Thursday, April 19, 2007

Will Patent Reform Occur This Year?

Yesterday, Wednesday, April 18th, 2007, the Senate and House both introduced "new" bills to overhaul the patent system. However, these bill aren't "new". This legislation looks like the same bills that have been introduced in years past. In one corner you have "Big Business" supporting the legislation and in the other corner you have "Individual Inventor" against the legislation. These sides are evidenced by a recent quote from Emery Simon, counsel to the Business Soware Alliance, an organization that apparently recieves funding from Microsoft, Apple, and HP. Mr. Simon is quoted as saying "The object of the patent law is to promote innovation and we think the balance has been tipped away from that and has created too much incentive for... litigation."

Well, this seems like an appropriate statement from an attorney who is representing the interests of Microsoft, who just happened to have lost a $1.52 billion patent infringement case in February 2007. If I were Microsoft, I'd sure as doo-doo try and change the patent law too. I'd want to make sure that the next time I was caught stealing patented ideas I wouldn't have to pay as much. The unfortunate reality is that if this legislation goes through, which is likely this time around because the Dems are in control (& the Repubs are against the legislation because they are well-funded by the drug companies, who are against this type of bill since it would allow easier creation of generic drugs), we all lose in the long run.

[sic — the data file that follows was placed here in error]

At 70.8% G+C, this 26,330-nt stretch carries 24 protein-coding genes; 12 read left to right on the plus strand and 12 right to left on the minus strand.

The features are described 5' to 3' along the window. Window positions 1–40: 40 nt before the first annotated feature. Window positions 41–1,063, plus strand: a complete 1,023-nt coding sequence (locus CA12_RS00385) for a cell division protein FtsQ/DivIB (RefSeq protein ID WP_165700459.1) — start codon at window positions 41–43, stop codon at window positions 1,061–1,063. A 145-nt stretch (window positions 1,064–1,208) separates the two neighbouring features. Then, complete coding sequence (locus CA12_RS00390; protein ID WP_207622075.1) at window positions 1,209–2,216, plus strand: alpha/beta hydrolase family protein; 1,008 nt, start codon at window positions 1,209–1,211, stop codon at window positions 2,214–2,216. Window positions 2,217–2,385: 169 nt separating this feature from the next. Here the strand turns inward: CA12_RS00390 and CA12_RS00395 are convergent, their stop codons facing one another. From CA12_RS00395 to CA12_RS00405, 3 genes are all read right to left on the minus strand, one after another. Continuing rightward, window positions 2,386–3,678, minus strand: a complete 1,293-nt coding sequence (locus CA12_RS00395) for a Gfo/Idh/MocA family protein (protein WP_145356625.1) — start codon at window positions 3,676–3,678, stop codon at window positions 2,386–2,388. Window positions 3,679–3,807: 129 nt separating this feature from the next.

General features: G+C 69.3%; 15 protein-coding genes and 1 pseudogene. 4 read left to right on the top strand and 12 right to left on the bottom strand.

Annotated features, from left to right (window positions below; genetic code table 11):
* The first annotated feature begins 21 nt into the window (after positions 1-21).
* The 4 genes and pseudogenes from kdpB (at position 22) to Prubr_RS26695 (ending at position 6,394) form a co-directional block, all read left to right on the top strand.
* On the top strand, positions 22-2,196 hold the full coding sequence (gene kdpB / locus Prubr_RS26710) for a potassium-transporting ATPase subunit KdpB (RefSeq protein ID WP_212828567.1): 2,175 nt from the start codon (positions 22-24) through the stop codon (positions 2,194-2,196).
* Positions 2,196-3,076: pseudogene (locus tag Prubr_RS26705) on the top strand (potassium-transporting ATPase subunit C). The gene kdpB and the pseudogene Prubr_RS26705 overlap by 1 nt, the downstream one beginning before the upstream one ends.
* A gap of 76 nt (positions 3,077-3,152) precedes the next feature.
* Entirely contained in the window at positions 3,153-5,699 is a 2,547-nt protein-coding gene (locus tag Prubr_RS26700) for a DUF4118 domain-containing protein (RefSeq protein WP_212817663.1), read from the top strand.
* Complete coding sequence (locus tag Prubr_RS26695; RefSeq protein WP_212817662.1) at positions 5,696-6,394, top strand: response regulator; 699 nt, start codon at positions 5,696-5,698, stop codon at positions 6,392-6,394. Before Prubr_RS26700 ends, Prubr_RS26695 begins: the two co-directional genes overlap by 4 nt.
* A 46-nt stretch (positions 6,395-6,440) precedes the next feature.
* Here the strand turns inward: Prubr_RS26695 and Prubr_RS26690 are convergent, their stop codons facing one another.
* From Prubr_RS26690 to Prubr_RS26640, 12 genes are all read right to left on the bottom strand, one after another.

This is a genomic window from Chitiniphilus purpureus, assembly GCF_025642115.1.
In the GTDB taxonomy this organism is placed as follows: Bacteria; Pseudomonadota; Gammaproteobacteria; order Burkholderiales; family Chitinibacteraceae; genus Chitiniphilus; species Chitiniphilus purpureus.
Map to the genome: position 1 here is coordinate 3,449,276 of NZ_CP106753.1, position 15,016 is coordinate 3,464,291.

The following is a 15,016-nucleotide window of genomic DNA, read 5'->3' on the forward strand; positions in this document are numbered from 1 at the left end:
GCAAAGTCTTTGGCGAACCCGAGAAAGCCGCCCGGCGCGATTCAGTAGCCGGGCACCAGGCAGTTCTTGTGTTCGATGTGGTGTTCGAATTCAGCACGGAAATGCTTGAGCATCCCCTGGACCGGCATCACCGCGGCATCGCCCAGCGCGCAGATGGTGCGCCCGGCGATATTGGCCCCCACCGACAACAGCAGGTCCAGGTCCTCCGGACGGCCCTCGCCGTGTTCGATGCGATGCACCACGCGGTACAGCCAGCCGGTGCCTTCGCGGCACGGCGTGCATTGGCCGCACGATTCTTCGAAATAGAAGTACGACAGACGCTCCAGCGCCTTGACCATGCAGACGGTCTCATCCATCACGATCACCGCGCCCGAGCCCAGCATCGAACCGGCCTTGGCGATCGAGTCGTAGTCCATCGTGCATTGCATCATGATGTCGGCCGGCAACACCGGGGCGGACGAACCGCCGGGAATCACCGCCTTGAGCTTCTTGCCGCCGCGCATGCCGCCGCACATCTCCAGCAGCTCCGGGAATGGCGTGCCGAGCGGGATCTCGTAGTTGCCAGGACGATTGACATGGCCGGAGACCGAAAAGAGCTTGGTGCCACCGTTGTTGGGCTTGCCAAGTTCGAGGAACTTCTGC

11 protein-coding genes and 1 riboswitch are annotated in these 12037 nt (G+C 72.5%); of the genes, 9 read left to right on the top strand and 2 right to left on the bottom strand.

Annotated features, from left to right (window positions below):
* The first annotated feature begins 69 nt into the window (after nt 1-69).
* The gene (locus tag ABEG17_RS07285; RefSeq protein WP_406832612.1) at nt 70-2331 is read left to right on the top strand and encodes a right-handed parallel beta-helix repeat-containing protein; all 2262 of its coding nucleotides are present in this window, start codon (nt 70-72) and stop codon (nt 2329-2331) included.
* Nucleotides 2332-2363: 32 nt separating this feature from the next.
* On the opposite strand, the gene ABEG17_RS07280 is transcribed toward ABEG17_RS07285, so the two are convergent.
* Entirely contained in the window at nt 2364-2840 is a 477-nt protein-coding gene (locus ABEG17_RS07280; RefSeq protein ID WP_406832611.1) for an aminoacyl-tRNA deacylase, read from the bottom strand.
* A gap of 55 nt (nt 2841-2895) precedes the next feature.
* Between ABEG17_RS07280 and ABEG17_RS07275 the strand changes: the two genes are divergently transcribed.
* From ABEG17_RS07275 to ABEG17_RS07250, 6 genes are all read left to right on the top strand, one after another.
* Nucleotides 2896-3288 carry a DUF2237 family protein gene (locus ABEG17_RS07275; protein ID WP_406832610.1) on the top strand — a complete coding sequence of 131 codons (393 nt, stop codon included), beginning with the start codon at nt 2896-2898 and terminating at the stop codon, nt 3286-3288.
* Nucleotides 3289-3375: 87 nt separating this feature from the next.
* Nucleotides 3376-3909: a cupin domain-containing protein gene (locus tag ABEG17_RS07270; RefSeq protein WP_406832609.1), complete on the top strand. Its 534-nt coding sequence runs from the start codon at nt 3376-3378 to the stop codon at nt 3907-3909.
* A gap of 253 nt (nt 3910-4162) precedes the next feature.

With this bill, innovation would only controled by the big guys as VC's would be less likely to invest in companies based on patent protected products and services as the patents they hold will be less valuable. This is just one of the MANY problems with this legislation. Do your civic duty and contact your Senators and House Representative & tell them why they need to vote AGAINST this bill. Like many governmental systems, the patent system is not perfect. But it's better for everyone if we don't let Microsoft & the other "big boys" write the laws for us.

You can find Leyendecker & Lemire on the web at



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